It doesn't work that way Rally because the same logic can be used for the 1200mm if you put it on a Canon 1.6x body.

Keep in mind that a crop body doesn't actually give you magnification but rather it crops the image circle to give the impression of magnification.
Crop factor is used to compare the yielding image circle of a camera body as compared to a full frame body that's all.
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Old 12-09-2008, 12:11 PM
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Buy it Leon I want to see it.

Then give us your address so I can send a Hit Man I mean come around for a visit...lol
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Old 12-09-2008, 12:58 PM
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You guys are a laugh a minute, it is just a bit out of my league, probably about $80,000.00 to much.

So from this point, it looks like I'm safe from an unsuspecting hit. I don't have to go through legal adoption matters, and end up divorced, boy is that a relief.

Leon
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Old 12-09-2008, 03:34 PM
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Reminds me of the time when (with a friend) we lugged a Celestron-8 with its tripod to the Gap at Watsons Bay to observe the start of the Sydney Hobart race. We had by far the biggest "cannon"... more as a joke than to do anything serious with it.

The filthy looks and *****-envy writ large on the faces of many other photographers were priceless - many had spent quite large sums of money for relatively piddling lenses that looked like of tin of salmon stuck on a stalk.

I should add that anything more than 500mm FL is not very useful photographically looking down the harbour, while in moments of passable seeing you can read the names on the caps of the crew at the start line, the turbulence will ruin a photo - at any shutter speed, and IS is not a solution...
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Old 12-09-2008, 08:27 PM
rally
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Quote:
Originally Posted by RB View Post

It doesn't work that way Rally because the same logic can be used for the 1200mm if you put it on a Canon 1.6x body.
True to the extent that on the 1.6x camera you have more effective focal length - I assumed a 35mm frame - Got me there !

Canon (APSC and 35mm sensors)
1200 x 1.0 = EFL 1200 f5.6 @ <> $90,000
1200 x 1.6 = EFL 1920 f5.6 @ <> $90,000
Vs
Olympus (4/3rds sensor)
800 x 2.0 = EFL 1600 f5.6 @ <> $10,000 (320mm behind !)

EFL = effective focal length at equivalent 35mm

But the crop factor does yield a real increase in image magnification at the CCD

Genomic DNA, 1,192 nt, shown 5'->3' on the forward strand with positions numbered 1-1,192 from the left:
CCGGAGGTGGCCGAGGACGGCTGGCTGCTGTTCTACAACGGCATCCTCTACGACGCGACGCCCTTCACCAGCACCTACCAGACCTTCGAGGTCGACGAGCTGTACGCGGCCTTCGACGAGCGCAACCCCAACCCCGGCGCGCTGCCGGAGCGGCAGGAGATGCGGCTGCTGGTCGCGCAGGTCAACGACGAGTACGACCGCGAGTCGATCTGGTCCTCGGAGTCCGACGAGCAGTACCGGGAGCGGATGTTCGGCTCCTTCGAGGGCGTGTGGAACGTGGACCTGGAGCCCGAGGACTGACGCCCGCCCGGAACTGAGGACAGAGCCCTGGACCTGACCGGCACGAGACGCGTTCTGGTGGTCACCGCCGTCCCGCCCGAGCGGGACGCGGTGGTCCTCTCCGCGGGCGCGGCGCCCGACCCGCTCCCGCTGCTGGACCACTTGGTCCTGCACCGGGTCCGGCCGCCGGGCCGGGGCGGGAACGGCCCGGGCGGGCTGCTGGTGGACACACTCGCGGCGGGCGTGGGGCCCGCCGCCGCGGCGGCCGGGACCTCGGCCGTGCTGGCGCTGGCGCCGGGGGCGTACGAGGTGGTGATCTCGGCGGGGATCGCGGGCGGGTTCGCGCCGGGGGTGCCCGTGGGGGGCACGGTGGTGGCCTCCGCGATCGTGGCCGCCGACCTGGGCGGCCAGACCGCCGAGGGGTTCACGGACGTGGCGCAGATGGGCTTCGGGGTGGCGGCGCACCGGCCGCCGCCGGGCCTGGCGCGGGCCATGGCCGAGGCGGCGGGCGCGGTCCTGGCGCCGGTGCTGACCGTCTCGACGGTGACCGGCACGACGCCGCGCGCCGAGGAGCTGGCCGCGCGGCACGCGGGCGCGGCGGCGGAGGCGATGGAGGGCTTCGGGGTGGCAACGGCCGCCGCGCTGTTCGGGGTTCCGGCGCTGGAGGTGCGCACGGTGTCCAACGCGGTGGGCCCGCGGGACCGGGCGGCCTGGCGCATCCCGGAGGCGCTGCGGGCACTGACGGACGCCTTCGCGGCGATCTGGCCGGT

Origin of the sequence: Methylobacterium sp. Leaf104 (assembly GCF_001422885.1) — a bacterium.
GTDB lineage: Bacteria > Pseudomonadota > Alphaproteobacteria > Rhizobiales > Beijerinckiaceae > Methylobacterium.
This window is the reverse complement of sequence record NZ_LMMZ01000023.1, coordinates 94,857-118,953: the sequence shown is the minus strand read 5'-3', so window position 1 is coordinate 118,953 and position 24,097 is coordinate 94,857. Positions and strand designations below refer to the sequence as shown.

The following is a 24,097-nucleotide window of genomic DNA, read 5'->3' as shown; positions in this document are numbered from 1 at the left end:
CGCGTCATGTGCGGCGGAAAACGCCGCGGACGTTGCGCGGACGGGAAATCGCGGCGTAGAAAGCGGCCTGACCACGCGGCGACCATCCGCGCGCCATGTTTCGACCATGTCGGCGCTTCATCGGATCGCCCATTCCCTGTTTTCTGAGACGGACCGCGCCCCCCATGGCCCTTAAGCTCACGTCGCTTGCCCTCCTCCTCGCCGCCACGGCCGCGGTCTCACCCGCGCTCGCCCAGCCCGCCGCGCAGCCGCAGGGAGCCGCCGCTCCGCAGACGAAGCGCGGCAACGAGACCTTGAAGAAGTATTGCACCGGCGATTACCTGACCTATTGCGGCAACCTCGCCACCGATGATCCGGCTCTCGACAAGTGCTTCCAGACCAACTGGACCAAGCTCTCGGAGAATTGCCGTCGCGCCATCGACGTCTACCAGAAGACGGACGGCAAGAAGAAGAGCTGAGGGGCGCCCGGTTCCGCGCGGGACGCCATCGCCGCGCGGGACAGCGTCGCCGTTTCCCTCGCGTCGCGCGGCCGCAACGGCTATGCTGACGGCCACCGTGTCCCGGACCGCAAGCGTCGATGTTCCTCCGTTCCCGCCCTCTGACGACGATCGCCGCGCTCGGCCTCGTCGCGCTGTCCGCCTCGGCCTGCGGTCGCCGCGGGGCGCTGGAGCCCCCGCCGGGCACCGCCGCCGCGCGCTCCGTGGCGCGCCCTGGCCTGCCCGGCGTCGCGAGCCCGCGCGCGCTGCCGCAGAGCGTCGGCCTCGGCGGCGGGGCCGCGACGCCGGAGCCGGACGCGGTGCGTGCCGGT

In the case of a 4/3rds sized CCD as used by Olympus - that is the full image circle at the CCD and the Olympus lenses are designed only for that image circle - so you are not actually losing any area of the image at all.

I am not sure if the focal plane was moved in the Sigma 800mm for the Olympus mount version or not - it was a very long time coming after the Canon and Nikon mounts so who knows ?

The other thing is the Olympus lenses are telecentric and designed for digital although the Sigma is only 'optimised' for digital but does have all the antireflective coatings needed for CCDs (but not needed for film)

Whereas I suspect the older Canon design has neither a true telecentric light path nor the coatings - but being a long focal length the light path is probably telecentric enough for that not to matter.

Its all moot really, and I fear a hijacking of the OP's thread !
. . . but for someone who wants this sort of reach (sporting and wildlife) its a real consideration that is cost effectively satisfied without loss of image quality or speed by using that combination of 4/3rds camera and lens.
I would be game enough to venture that the IQ is at least equal or better, simply due the use of coatings which will enhance contrast - but I havent looked at the Canon MTF charts - if they exist for digital.
Its just about poinmting out that cheaper options exist for the common man to achieve the same sort of result without any loss in IQ or speed.

Cheers

Rally

PS - plus you can actually carry the Olympus rig around on a tripod with a gimbal mount by yourself !
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Old 12-09-2008, 08:42 PM
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Quote:
Originally Posted by leon View Post